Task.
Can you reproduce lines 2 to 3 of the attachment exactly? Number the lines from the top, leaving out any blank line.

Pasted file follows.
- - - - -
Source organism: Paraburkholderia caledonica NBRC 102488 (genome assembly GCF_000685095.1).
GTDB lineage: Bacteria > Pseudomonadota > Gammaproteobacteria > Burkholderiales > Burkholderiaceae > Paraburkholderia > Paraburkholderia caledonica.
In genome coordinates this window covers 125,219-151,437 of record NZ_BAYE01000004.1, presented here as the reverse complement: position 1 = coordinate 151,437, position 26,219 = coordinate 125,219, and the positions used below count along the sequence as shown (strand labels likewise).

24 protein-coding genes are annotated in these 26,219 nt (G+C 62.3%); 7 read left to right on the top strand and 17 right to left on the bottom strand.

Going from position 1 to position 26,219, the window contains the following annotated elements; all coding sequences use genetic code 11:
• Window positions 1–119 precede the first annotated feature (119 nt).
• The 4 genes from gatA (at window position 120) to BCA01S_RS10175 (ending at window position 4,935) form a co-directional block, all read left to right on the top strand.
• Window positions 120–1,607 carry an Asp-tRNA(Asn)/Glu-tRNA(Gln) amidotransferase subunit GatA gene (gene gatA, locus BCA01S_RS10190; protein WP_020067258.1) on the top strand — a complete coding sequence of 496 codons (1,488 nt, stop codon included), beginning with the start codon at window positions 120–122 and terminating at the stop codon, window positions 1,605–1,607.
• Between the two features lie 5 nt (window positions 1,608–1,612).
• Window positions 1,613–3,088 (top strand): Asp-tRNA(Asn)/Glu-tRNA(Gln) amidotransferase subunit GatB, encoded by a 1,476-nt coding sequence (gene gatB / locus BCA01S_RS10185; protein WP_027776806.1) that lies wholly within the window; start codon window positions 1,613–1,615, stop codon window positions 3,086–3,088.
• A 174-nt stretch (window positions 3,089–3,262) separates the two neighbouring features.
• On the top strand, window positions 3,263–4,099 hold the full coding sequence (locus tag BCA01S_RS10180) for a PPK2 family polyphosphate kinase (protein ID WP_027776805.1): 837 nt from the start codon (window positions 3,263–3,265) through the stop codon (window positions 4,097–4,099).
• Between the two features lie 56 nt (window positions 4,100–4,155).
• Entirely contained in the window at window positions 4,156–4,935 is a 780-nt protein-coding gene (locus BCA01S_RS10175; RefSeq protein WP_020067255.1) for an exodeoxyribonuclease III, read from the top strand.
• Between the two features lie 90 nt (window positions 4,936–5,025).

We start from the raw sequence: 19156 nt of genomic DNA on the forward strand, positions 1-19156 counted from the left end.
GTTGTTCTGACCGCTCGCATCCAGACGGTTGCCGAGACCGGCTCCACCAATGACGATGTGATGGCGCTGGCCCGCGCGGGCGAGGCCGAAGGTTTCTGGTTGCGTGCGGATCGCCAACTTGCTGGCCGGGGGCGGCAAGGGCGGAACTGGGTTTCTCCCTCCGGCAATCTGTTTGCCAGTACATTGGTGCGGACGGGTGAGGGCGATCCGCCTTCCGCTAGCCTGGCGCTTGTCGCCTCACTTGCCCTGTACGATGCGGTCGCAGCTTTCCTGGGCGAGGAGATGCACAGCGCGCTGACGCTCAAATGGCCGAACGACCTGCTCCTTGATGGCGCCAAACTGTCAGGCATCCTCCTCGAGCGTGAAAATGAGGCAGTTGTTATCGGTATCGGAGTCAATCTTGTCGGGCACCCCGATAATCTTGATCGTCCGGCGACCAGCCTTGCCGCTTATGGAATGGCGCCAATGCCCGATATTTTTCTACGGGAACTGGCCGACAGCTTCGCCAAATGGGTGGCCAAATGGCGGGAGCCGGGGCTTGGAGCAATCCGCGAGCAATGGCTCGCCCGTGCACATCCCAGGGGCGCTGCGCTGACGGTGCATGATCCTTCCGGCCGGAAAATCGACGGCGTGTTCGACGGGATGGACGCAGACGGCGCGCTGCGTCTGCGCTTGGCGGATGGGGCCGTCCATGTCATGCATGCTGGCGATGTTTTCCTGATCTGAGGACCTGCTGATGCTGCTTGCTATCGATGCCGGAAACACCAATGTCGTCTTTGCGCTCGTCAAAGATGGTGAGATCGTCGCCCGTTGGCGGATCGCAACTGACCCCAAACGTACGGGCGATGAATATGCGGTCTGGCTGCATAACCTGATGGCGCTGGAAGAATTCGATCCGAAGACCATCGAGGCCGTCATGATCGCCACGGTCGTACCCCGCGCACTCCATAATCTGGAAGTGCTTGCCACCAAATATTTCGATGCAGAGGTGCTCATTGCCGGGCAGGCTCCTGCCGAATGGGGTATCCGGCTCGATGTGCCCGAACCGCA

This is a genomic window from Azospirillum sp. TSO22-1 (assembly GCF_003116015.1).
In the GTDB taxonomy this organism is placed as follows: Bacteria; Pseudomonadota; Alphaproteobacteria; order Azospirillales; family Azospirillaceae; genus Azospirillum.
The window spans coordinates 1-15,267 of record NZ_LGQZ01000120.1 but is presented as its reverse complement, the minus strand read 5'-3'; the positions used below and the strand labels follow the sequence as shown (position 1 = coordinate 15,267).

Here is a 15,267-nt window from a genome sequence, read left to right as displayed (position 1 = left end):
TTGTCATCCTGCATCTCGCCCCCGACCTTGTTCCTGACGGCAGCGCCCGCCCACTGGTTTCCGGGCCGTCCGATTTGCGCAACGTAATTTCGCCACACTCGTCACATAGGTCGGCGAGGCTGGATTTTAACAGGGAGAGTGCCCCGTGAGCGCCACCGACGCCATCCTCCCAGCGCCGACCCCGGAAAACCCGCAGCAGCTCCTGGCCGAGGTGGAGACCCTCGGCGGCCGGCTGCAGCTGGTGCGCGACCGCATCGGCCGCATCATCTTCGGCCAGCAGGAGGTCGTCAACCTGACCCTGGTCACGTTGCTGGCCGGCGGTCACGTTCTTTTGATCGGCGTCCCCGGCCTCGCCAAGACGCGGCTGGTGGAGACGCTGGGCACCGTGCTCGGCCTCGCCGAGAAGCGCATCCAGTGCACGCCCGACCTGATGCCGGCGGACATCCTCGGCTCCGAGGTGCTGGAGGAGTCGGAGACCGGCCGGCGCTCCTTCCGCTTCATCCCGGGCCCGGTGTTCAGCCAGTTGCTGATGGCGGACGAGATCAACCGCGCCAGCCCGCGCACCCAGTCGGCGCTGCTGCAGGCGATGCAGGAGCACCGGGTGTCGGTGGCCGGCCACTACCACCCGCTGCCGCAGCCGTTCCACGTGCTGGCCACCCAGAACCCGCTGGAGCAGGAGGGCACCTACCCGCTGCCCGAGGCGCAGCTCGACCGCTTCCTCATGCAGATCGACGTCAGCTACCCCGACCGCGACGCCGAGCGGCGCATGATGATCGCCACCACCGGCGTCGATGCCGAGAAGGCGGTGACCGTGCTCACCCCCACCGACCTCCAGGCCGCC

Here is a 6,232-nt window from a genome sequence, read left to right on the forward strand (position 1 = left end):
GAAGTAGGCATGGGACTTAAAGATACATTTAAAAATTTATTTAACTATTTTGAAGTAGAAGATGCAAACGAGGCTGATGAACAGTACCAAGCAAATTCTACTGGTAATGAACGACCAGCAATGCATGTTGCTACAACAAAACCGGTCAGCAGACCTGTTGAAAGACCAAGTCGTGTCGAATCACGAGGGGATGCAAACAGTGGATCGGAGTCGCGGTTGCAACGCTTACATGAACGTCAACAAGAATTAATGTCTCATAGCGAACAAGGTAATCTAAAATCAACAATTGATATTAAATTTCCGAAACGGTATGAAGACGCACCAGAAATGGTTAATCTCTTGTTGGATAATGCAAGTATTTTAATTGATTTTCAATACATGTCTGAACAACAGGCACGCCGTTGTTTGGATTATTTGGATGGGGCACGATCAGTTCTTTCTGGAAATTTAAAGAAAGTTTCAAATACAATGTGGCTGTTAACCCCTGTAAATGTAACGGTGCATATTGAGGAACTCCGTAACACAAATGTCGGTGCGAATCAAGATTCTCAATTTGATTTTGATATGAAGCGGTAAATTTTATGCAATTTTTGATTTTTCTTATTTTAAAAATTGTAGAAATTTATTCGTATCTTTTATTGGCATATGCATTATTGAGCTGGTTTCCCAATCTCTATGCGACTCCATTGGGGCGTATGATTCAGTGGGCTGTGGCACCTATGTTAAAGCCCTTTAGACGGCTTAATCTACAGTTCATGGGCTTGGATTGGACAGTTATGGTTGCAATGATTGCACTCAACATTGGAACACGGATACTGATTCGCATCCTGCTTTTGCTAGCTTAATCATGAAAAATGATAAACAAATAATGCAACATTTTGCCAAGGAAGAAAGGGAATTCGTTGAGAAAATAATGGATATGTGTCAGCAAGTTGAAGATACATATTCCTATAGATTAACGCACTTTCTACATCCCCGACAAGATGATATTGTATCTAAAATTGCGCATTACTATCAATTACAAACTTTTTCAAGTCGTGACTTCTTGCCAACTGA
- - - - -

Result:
GTDB lineage: Bacteria > Pseudomonadota > Gammaproteobacteria > Burkholderiales > Burkholderiaceae > Paraburkholderia > Paraburkholderia caledonica.
In genome coordinates this window covers 125,219-151,437 of record NZ_BAYE01000004.1, presented here as the reverse complement: position 1 = coordinate 151,437, position 26,219 = coordinate 125,219, and the positions used below count along the sequence as shown (strand labels likewise).